Touch-panel manufacturer TPK Holding Co’s (宸鴻) latest legal action against Nokia Oyj and several Taiwanese and Chiense companies is not aimed at raising earnings, but rather at maintaining its technology leadership over its rivals, analysts said.
On Wednesday, TPK said its Chinese subsidiary, TPK Touch Solutions (Xiamen) Inc, had filed patent infringement lawsuits in China against the Finnish company, Taiwanese cellphone maker Compal Communications Inc (華寶通訊), Chinese touch-panel supplier O-film Tech Co Ltd (歐菲光科技), electronics retail chain Suning Appliance Co (蘇寧電器) and trading firm Xiamen Zhongbo Trade Co (中博貿易).
TPK says that these companies have infringed upon its patented single-sided indium tin oxide (SITO) technology, for which it holds a patent in China. It is seeking 92.91 million yuan (US$14.9 million) in damages, the company said in a stock exchange filing.
“The total damage claims are about NT$430 million, which translates into NT$1.26 in earnings per share [EPS] for TPK, but that represents just a tiny piece of the company’s forecast EPS of NT$42.21 for last year and NT$54.79 for this year,” First Capital Management Inc (第一金證券投顧) said in a note on Thursday.
First Capital said the lawsuits would likely see preliminary results in about 10 months to 15 months, but it viewed the earnings contribution from this move as “rather limited.”
“TPK’s lawsuit could put it at risk of losing orders in the future, so we believe that the company’s purpose is not to seek financial restitution, but to safeguard its lead in the touch-screen industry,” First Capital said.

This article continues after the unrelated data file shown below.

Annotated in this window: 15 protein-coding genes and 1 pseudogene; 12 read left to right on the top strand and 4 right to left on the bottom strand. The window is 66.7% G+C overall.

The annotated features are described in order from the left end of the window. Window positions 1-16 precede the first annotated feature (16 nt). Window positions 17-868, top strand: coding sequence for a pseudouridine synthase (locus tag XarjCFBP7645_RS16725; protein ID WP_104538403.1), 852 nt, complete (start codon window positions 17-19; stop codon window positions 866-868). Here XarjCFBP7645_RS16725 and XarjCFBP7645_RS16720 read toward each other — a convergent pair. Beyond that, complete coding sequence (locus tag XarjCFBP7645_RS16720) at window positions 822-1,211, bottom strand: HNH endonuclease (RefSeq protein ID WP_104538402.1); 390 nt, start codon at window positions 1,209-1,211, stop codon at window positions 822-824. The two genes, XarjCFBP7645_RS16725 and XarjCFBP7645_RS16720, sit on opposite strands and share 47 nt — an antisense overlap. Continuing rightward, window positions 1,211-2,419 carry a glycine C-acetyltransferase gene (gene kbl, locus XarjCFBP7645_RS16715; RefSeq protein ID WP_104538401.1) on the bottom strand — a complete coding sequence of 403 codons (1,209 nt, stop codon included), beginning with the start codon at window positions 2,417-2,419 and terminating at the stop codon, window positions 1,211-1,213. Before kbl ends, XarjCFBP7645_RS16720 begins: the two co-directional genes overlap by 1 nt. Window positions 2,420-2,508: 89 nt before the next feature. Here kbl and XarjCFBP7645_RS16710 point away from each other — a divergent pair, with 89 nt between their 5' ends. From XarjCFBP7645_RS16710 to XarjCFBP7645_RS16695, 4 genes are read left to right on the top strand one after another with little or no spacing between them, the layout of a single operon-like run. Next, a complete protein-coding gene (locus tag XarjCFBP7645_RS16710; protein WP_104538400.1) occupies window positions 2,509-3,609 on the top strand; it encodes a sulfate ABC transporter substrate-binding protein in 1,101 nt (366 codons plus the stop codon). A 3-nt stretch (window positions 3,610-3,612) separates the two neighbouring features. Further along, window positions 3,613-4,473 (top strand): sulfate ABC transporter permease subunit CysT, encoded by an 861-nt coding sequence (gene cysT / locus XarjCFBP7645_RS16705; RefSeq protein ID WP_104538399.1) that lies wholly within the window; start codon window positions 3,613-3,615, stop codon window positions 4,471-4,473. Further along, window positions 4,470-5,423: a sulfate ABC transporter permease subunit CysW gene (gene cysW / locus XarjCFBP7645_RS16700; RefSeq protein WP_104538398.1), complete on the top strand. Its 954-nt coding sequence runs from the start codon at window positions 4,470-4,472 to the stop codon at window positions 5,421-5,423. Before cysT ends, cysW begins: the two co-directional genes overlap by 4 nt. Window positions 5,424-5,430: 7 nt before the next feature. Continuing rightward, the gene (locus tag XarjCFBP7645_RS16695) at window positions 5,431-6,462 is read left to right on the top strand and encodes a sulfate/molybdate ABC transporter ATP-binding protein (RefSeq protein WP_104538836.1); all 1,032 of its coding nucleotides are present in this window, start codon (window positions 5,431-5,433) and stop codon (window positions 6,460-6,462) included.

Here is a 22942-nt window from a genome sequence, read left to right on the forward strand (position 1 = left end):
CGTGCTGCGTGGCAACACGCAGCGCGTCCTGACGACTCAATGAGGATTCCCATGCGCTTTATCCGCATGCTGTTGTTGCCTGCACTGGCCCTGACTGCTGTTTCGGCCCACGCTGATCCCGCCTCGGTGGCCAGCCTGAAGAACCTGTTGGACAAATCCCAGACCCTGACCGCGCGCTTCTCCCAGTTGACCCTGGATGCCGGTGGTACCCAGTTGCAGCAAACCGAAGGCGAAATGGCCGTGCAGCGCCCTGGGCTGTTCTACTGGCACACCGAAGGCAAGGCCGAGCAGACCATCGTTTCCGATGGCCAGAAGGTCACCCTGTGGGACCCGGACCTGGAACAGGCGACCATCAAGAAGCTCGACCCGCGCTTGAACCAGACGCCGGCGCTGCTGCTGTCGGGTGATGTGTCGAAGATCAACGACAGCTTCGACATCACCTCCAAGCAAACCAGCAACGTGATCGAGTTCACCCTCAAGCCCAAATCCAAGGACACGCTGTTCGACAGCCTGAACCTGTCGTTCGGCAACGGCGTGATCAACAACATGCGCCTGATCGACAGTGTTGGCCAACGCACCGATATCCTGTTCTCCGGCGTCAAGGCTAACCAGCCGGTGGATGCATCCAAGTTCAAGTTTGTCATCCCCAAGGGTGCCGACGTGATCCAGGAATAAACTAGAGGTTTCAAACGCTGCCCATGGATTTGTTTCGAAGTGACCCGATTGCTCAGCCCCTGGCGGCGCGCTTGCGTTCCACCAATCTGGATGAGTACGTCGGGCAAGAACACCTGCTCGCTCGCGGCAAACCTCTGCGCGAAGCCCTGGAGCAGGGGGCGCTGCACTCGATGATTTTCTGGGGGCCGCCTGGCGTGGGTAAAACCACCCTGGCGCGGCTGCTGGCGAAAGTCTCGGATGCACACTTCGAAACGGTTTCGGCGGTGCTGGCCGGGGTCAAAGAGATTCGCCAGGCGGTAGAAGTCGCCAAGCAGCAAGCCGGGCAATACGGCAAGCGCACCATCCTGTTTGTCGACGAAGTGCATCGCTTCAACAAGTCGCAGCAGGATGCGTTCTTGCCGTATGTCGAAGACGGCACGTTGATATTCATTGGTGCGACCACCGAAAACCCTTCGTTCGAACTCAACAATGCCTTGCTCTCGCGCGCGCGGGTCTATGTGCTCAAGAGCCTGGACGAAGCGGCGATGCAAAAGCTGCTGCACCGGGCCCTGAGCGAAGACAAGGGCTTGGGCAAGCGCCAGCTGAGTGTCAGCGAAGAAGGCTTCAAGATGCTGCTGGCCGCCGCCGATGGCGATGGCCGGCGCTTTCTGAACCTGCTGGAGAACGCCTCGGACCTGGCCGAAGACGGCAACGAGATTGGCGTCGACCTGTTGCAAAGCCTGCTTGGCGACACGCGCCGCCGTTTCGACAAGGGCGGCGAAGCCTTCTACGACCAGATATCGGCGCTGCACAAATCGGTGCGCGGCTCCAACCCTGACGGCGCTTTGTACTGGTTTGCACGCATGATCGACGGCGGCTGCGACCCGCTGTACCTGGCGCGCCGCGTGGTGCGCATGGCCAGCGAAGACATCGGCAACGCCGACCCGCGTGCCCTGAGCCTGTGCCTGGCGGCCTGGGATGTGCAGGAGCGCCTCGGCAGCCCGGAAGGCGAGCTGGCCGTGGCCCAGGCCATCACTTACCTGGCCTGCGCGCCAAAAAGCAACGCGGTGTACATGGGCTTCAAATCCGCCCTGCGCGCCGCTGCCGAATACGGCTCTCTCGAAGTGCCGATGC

JPMorgan Securities (Taiwan) Ltd analyst Narci Chang (張恆) said in a separate note on Thursday that the action was aiming to put pressure on TPK’s competitors, who have been actively pursuing SITO, one-glass-solution or touch-on-lens technologies.
“TPK wants to use this case to retain its technological leadership in the industry and showcase to customers the importance it places on intellectual property protection,” Chang wrote. “The firm’s end-goal is to enable fair competition in the industry and protect customers from any further patent infringement risk.”
Based on JPMorgan’s estimate, TPK’s research and development spending has reached US$340 million over the past three years, which the US brokerage said is the equivalent of the total sum spent by all other touch-panel makers combined.
TPK shares closed 0.20 percent lower at NT$489 during Friday’s trading.
JPMorgan maintained an upbeat view about TPK’s dominance in the touch-panel market, setting a a 12-month target price of NT$700. First Capital took a more cautious view, offering a target price of NT$603 because it said that TPK may have a slow quarter this quarter.